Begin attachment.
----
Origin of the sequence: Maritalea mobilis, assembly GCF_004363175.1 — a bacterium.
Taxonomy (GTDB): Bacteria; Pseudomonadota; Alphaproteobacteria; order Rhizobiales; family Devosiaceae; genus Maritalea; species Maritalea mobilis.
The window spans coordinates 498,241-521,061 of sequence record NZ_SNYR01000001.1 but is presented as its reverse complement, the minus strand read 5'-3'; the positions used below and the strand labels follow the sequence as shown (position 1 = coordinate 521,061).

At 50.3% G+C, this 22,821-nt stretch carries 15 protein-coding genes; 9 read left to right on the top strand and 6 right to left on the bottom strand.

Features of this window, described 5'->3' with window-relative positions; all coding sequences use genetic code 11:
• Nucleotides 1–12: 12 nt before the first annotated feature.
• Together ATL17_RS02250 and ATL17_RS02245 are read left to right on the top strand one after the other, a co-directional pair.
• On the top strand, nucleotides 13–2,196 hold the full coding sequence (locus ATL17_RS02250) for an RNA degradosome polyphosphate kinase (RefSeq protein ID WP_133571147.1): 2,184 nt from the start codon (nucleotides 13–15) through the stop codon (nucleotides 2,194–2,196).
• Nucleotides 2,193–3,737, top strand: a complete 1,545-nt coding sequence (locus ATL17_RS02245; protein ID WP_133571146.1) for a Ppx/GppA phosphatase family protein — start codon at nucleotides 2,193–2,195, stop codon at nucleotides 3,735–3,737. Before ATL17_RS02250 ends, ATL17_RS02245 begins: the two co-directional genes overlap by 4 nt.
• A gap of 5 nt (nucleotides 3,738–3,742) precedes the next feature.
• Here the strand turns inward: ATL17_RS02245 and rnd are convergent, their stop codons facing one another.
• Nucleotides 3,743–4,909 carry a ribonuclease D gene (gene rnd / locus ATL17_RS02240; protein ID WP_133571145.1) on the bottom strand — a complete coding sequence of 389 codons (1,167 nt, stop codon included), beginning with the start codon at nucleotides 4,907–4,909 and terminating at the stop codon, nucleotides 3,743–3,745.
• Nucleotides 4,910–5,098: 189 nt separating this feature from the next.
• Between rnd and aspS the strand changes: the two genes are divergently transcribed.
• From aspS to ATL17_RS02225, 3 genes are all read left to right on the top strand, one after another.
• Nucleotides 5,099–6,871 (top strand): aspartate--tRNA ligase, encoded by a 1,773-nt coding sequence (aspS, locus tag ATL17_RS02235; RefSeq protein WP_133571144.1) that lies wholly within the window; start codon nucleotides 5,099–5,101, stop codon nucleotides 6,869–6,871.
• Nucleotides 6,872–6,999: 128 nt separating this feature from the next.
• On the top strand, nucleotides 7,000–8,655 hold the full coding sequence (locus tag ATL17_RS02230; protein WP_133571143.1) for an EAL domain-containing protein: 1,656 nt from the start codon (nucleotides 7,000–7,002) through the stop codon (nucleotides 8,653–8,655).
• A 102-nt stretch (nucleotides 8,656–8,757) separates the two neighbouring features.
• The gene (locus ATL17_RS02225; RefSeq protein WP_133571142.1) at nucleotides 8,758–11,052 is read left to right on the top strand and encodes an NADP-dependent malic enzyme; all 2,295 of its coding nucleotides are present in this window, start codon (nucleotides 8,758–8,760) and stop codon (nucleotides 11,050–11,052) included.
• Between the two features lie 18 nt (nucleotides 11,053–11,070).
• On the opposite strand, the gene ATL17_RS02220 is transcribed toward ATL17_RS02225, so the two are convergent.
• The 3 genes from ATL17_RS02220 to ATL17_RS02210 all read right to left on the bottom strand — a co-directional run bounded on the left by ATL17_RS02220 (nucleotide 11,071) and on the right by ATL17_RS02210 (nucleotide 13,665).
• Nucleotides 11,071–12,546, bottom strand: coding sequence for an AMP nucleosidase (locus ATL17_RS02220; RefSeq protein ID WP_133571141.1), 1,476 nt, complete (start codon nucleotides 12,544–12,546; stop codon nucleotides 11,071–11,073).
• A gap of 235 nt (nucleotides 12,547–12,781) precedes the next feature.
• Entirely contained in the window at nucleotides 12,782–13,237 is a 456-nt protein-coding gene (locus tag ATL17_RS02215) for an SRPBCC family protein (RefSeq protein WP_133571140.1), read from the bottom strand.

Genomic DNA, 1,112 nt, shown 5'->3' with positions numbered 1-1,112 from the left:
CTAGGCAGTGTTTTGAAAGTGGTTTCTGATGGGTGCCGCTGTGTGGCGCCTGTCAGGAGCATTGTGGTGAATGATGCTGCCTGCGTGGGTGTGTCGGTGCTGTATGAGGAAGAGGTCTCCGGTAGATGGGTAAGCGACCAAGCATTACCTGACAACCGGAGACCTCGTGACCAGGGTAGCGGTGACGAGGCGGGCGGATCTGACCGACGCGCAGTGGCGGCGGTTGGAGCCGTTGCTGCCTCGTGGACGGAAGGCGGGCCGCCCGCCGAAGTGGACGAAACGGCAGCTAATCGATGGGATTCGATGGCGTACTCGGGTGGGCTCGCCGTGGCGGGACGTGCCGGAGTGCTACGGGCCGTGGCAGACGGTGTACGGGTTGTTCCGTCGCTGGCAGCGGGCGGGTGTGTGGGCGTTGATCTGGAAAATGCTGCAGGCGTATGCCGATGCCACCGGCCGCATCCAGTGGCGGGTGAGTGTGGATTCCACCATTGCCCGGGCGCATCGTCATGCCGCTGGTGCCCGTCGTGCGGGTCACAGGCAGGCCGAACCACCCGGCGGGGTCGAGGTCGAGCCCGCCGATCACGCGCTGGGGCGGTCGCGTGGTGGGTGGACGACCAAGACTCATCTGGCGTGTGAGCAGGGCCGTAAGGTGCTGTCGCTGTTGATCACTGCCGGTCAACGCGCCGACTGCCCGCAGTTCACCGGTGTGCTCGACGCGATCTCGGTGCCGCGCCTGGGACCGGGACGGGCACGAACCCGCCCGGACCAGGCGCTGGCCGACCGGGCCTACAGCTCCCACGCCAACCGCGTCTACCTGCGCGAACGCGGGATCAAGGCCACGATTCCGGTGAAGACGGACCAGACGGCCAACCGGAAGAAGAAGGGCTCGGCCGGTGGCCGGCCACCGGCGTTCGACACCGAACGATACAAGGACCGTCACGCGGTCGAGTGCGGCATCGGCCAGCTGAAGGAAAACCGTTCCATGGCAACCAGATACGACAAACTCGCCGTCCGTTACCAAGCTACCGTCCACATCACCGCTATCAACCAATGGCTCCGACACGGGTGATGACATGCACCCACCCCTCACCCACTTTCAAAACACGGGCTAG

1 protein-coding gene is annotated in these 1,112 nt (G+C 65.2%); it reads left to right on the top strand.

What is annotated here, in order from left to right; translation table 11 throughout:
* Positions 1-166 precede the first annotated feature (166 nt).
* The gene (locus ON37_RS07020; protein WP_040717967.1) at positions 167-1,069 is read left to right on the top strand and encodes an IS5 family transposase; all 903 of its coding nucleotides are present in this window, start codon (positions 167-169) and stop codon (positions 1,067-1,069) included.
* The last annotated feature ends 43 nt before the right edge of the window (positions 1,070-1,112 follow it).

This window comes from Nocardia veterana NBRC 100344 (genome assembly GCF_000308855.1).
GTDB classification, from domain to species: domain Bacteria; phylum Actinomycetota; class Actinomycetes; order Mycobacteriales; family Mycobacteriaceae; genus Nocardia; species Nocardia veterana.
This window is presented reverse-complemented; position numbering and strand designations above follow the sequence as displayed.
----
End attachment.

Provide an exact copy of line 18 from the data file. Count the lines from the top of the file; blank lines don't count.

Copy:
• On the top strand, nucleotides 7,000–8,655 hold the full coding sequence (locus tag ATL17_RS02230; protein WP_133571143.1) for an EAL domain-containing protein: 1,656 nt from the start codon (nucleotides 7,000–7,002) through the stop codon (nucleotides 8,653–8,655).